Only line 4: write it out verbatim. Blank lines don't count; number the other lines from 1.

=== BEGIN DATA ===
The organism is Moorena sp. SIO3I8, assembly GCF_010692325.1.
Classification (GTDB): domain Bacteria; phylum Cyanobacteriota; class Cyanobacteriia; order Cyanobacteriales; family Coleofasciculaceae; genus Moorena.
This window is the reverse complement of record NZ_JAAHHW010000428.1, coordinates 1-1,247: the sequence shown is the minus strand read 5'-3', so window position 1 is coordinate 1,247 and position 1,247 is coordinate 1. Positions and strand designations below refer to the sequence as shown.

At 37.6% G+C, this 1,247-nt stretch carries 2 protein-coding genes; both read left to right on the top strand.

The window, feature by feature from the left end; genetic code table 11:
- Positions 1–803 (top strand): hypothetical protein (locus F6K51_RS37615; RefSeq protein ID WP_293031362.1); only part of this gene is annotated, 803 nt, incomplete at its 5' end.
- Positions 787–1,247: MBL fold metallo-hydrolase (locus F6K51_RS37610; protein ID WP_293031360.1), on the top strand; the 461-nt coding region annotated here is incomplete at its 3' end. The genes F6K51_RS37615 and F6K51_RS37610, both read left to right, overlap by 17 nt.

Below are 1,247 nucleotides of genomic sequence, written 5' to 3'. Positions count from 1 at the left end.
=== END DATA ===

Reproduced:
At 37.6% G+C, this 1,247-nt stretch carries 2 protein-coding genes; both read left to right on the top strand.